Renowned Chinese-American chef on food, books and cooking
April may be the cruellest month, but March will be the kindest to bookworms thanks to the annual Emirates Airline Festival of Literature. This year the event runs from Tuesday March 5 until Saturday 9: alongside novelists and journalists, the event also welcomes a feast of cooking writers and TV favourites from around the world. Experts including Rachel Allen, Anissa Helou, Antonio Carluccio and Pierre Gagnaire will be on hand to discuss their latest projects and perform culinary demonstrations.
One of the top names from the food-heavy line-up is Ken Hom, a Cantonese Chicago-born chef. Having worked in food for 52 years (he first picked up a spatula at the tender age of 11), his CV now boasts 30 years’ worth of TV appearances and 20 cookery books. Focusing primarily on Chinese cooking, as well as other oriental cuisines, Ken has now become an internationally respected expert on this culinary genre. In fact, when we spoke to him from London, he was just returning from Rio de Janeiro where he’d been acting as food consultant for a new restaurant, due to open later this year.
Having visited Dubai several times in the past, performing cooking demonstrations at venues such as the Burj Al Arab and Jumeirah Beach Hotel, Ken returns to Dubai for the first time in five years to appear at the litfest. ‘Dubai is an exciting place, especially for chefs’, he says.
‘The closest comparison I could make is Singapore: a place that is clean and well run, with a thriving food culture run by chefs from around the world, with a sophisticated audience of diners that appreciate it.’ Describing himself as an ‘ambassador and teacher of Chinese cooking and culture’, Ken attributes his long-term success and respect in this field to his teaching style. ‘I want to show viewers and readers how easy it is, that Chinese cooking is within their capabilities and can be adopted into their daily lives,’ he explains.
Like fellow best-selling food authors Delia Smith and Madhur Jaffrey, he explains, he has concentrated on creating recipes that will work in a home kitchen, and teaching them in a clear, easy-to-follow method. ‘A reader can start from scratch and go on to be a great cook, because it’s as if I’m standing next to them,’ he asserts.
At the literature festival, Ken will be demonstrating how to prepare key Chinese dishes. Although he refrains from revealing what those dishes will be, he jokes that there isn’t much practice required. ‘I can do it blindfolded!’ he laughs.
He’ll also be discussing his latest book, Exploring China: A Culinary Adventure, the result of four months of research and two months touring the country for a BBC TV series with fellow Chinese chef Ching He Huang. Ken dubs the process ‘incredibly intensive’, saying the trip ‘almost killed’ him.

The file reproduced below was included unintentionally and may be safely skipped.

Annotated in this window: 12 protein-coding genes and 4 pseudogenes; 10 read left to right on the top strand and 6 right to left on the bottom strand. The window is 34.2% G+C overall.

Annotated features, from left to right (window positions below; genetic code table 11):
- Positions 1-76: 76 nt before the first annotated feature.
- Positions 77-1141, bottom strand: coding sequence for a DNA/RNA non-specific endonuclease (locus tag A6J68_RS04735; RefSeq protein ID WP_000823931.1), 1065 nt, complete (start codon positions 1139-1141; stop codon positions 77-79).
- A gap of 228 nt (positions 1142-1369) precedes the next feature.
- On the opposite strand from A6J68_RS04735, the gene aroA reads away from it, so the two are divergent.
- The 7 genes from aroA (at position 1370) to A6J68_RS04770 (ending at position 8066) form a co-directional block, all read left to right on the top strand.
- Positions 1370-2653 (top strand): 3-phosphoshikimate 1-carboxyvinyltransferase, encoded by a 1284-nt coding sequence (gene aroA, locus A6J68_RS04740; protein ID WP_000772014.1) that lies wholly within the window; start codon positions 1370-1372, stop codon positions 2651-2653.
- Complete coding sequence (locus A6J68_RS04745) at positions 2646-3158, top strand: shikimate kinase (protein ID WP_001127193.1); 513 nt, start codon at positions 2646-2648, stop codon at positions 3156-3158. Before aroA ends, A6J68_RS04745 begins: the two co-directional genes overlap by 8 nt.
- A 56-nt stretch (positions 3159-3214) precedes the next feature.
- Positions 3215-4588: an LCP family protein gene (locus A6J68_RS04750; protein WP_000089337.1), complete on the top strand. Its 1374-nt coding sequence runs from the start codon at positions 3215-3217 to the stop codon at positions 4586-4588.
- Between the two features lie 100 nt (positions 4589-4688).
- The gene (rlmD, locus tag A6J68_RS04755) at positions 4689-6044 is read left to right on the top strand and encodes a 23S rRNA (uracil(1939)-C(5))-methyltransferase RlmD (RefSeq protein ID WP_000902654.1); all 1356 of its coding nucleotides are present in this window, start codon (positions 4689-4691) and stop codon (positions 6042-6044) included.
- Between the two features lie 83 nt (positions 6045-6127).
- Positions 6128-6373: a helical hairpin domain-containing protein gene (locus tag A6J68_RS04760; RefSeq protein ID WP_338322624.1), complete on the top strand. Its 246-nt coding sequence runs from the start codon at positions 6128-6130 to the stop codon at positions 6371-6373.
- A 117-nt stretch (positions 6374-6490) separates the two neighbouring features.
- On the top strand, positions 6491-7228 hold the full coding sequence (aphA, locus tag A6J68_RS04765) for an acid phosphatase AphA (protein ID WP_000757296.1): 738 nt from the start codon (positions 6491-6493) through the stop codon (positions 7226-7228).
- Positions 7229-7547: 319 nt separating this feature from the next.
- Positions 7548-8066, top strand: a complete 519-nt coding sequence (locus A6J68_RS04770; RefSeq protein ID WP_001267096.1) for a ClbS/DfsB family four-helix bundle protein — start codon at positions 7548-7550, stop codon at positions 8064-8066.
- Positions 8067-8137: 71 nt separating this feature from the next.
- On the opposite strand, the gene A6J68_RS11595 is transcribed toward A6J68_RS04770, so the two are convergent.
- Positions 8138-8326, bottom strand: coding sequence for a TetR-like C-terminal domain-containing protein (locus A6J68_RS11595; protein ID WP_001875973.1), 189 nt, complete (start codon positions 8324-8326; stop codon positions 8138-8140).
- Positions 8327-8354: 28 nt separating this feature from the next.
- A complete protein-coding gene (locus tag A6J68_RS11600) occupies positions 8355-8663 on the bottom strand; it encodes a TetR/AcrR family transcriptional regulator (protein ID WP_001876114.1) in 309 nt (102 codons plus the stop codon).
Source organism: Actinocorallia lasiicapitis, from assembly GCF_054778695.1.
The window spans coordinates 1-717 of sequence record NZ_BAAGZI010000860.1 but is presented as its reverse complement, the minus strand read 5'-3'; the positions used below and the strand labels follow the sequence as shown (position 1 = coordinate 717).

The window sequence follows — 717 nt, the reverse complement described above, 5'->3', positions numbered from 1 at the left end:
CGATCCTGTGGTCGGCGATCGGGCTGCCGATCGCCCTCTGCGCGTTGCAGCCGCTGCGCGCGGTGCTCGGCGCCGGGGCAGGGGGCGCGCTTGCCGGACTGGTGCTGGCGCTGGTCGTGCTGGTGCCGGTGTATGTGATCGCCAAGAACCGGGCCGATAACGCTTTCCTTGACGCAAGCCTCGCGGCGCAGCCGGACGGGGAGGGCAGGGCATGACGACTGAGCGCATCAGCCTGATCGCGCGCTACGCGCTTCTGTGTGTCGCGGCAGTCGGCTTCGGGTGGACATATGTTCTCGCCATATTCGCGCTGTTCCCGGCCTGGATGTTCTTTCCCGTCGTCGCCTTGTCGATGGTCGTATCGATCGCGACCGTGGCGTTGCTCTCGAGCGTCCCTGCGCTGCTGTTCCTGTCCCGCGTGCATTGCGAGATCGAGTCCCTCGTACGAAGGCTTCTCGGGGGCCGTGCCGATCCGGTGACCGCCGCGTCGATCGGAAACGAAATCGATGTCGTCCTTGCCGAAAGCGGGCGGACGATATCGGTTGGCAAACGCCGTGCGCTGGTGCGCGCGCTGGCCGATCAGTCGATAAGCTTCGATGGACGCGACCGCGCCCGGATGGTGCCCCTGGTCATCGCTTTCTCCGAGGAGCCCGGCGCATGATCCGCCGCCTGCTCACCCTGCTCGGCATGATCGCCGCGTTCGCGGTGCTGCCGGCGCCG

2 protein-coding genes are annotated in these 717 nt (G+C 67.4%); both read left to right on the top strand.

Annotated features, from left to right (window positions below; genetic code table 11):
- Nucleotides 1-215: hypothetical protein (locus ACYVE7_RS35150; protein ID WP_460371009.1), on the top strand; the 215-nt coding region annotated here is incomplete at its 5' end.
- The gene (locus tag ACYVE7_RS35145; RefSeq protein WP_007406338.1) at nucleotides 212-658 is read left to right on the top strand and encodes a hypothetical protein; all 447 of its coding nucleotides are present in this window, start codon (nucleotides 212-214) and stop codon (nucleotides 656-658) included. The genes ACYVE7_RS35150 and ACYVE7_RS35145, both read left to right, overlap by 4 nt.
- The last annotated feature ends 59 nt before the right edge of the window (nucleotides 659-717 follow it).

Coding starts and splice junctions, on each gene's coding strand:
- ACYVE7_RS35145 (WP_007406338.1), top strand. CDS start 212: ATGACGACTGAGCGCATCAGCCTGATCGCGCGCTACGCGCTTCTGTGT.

‘The BBC approached me to team up with this up-and-coming young woman. It had been 25 years since I was last in China, and the changes were profound. It was like being in the UK at the end of the ’40s [after the Second World War], then returning in the ’70s or ’80s.’ In the case of China, Ken points out, this drastic change had been contracted into a 25-year period and it was like experiencing ‘two different worlds’.
Ken and Ching started their tour of this vast region in Beijing. They moved on to Sichuan ‘in the deep heart and interior of the country’, before visiting Kaskar in the far northwestern province of Xinjiang, described by Ken as ‘an exotic country that almost had nothing to do with China – the people looked more Turkish than typically Chinese’. The trip also took in tropical Yunnan in the far south-west; Guangzhou, ‘the old Canton and capital of the Cantonese region’; and finally Hong Kong.
Ken was pleased to find that the nation had returned to its former self. ‘Three decades ago, I felt China had lost its soul. The food was disappointing, primarily because people didn’t have access to good ingredients,’ he explains. There was also, he adds, a sense that the people he encountered ‘didn’t care much about anything. This extended to the food, which was cooked and served with lack of care.’ The economic reforms in the country have changed everything, he argues, creating a dining culture that is increasingly more like that in Hong Kong – ‘where people have money to spend and the customer comes first’.
Also changing the dining scene in cities such as Beijing are improved infrastructure, making movement possible, and the influx of migrant workers from different provinces, bringing with them their own vastly different regional cuisines. Now, Ken explains, the fashionable food in Beijing is fiery Szechuan cooking, using a variety of the region’s native peppercorns, and Muslim restaurants that cook the lamb- and potato-heavy dishes of the north-west.
In Beijing, thanks in part to the international influences of world-renowned chefs such as Daniel Boulud setting up shop (Beijing has its own STAY by Yannick Alléno), there is also a growing breed of young, Michelin-level chefs. They are, Ken comments, working on a style of Chinese cooking that is still primarily traditional, but becoming more refined and sophisticated. Yet creative foreign influences are beginning to creep in, with examples such as Beijing chef Da Dong’s classic Shanghai soup dumplings, made with a truffle-flavoured broth. When we ask Ken if these young chefs will be changing the face of the next generation of restaurants, he reflects: ‘It’s happening now.’ Ken Hom appears at the Emirates Airline Festival of Literature on Friday March 8 at 4pm, and Saturday March 9 at 11.30am. Tickets Dhs60. www.emirateslitfest.com.